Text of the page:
A survival wage

The BPHC report recommends several changes. First, $14.11 is no longer enough for families to afford life’s necessities in Boston, it states. Even the the $15 per hour for which many activists have been clamoring for does not go far enough. Based on 2013 data, for a family of four to earn an income “just sufficient to cover housing, childcare, transportation and other basic needs,” in Boston, two members must be employed full-time in jobs that pay at least $16.96 per hour. This wage is expected to leave nothing left over for retirement savings, emergencies or large one-time expenditures such as medical bills or car repairs, the report states. For a single parent with a toddler-aged child to afford such basic necessities, he or she must earn $25 per hour.

The minimum wage in Massachusetts currently is $10 per hour.

More of a good idea

BPHC also proposes widening the scope of the LWO to apply to quasi-independent city agencies, “businesses that hold large leases with the city, business that benefit from tax credits and those that receive city-subsidized financing,” as well as to cover all city employees.

An expansion also may bring LWO coverage to more minorities. Although low-wage jobs in Boston disproportionately are held by people of color, Bostonians working in the industries most likely to be subject to the current LWO are primarily white, according to the report. This group of workers is 66 percent white, 16 percent black and 15 percent Latino.

Health benefits

The report estimates that an increase in the living wage from $14 to $17 would cause a 43 percent reduction in the number of Bostonians suffering from diabetes, 11.5 percent reduction in asthma sufferers and 9.5 percent in those afflicted with hypertension. Cases of food insecurity and hunger are expected to fall by 30 percent.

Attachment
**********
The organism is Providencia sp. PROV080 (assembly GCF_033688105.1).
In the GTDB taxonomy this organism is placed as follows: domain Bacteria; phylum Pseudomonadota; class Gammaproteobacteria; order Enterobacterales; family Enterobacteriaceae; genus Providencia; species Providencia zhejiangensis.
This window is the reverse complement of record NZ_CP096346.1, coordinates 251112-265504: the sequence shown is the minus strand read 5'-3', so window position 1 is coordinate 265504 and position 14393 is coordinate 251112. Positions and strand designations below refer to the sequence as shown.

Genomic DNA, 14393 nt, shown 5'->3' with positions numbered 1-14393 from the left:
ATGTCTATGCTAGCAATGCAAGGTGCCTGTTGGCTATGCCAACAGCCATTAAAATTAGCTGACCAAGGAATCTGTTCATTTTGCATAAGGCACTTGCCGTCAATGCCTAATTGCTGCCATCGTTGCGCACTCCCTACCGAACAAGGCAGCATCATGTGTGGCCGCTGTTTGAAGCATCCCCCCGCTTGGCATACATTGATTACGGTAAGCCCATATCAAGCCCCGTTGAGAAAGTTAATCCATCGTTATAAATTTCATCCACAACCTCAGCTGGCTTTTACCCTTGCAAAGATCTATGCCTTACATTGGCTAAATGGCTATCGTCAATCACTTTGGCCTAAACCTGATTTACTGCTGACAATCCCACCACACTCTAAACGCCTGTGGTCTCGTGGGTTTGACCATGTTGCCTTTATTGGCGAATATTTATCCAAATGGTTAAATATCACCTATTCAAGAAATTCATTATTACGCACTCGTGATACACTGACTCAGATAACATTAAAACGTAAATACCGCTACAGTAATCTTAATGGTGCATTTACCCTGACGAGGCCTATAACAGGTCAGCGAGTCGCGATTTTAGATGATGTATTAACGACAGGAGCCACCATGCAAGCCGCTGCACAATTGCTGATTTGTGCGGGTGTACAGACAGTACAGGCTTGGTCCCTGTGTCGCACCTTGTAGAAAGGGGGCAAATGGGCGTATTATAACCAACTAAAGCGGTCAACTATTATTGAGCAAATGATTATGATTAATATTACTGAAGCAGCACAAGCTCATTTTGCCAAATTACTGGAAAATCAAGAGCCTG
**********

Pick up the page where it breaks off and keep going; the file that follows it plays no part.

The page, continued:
In part, these benefits could be achieved by reducing how many extra hours or jobs people have to work to get by. More free time means more time for exercise and an expected reduction in stress — which in turn reduces damaging stress hormones. It could mean more time to cook at home and seek out healthy foods. It would mean more money for purchasing fruits and vegetables as well as medicine and health care.

The latter is especially significant: According to national data, the rate of asthma among black adults is higher than the national average, and blacks are more likely than whites to report cost as an obstacle to seeing a primary care physician or getting medication. Blacks are nearly three times more likely to die as a result of asthma than whites, a disparity especially troubling as “early and adequate treatment has made asthma deaths by and large preventable,” the report stated.

The report’s authors also anticipated that if LWO-covered wages increase to $17 per hour, the number of people reporting sadness that persists for more than 30 days would drop by 62 percent, while the number reporting persistent anxiety would drop by 30 percent.

In 2013, a higher percentage of residents with household incomes below $25,000 reported persistent sadness or anxiety than did residents with household incomes of $50,000 or more. Reports also were higher among those receiving rental assistance than those not, and more public housing residents reported persistent sadness.

According to a city press release, Walsh and health officials will explore ways to expand and better enforce the LWO.